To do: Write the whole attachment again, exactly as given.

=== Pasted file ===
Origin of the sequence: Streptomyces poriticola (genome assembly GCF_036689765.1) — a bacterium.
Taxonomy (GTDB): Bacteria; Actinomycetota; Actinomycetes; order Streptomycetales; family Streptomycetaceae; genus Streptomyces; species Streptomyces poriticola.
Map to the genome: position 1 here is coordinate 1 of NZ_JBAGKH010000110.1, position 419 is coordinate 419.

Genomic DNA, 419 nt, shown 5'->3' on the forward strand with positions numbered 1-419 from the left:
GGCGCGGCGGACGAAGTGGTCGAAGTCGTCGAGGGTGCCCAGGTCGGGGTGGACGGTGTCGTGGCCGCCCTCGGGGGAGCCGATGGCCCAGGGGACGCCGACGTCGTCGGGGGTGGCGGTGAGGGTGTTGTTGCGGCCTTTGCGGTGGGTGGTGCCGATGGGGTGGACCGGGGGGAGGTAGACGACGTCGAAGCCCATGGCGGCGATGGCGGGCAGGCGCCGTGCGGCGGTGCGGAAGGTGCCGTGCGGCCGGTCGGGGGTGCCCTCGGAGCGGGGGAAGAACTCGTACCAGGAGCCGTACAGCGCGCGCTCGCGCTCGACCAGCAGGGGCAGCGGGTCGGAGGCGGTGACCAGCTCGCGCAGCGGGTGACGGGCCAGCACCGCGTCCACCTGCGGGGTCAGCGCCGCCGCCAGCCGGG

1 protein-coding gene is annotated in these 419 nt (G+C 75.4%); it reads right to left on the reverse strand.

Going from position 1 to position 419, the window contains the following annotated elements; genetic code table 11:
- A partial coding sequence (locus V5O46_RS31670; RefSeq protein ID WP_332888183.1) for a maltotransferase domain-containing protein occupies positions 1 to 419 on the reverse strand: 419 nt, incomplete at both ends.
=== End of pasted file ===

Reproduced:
Origin of the sequence: Streptomyces poriticola (genome assembly GCF_036689765.1) — a bacterium.
Taxonomy (GTDB): Bacteria; Actinomycetota; Actinomycetes; order Streptomycetales; family Streptomycetaceae; genus Streptomyces; species Streptomyces poriticola.
Map to the genome: position 1 here is coordinate 1 of NZ_JBAGKH010000110.1, position 419 is coordinate 419.

Genomic DNA, 419 nt, shown 5'->3' on the forward strand with positions numbered 1-419 from the left:
GGCGCGGCGGACGAAGTGGTCGAAGTCGTCGAGGGTGCCCAGGTCGGGGTGGACGGTGTCGTGGCCGCCCTCGGGGGAGCCGATGGCCCAGGGGACGCCGACGTCGTCGGGGGTGGCGGTGAGGGTGTTGTTGCGGCCTTTGCGGTGGGTGGTGCCGATGGGGTGGACCGGGGGGAGGTAGACGACGTCGAAGCCCATGGCGGCGATGGCGGGCAGGCGCCGTGCGGCGGTGCGGAAGGTGCCGTGCGGCCGGTCGGGGGTGCCCTCGGAGCGGGGGAAGAACTCGTACCAGGAGCCGTACAGCGCGCGCTCGCGCTCGACCAGCAGGGGCAGCGGGTCGGAGGCGGTGACCAGCTCGCGCAGCGGGTGACGGGCCAGCACCGCGTCCACCTGCGGGGTCAGCGCCGCCGCCAGCCGGG

1 protein-coding gene is annotated in these 419 nt (G+C 75.4%); it reads right to left on the reverse strand.

Going from position 1 to position 419, the window contains the following annotated elements; genetic code table 11:
- A partial coding sequence (locus V5O46_RS31670; RefSeq protein ID WP_332888183.1) for a maltotransferase domain-containing protein occupies positions 1 to 419 on the reverse strand: 419 nt, incomplete at both ends.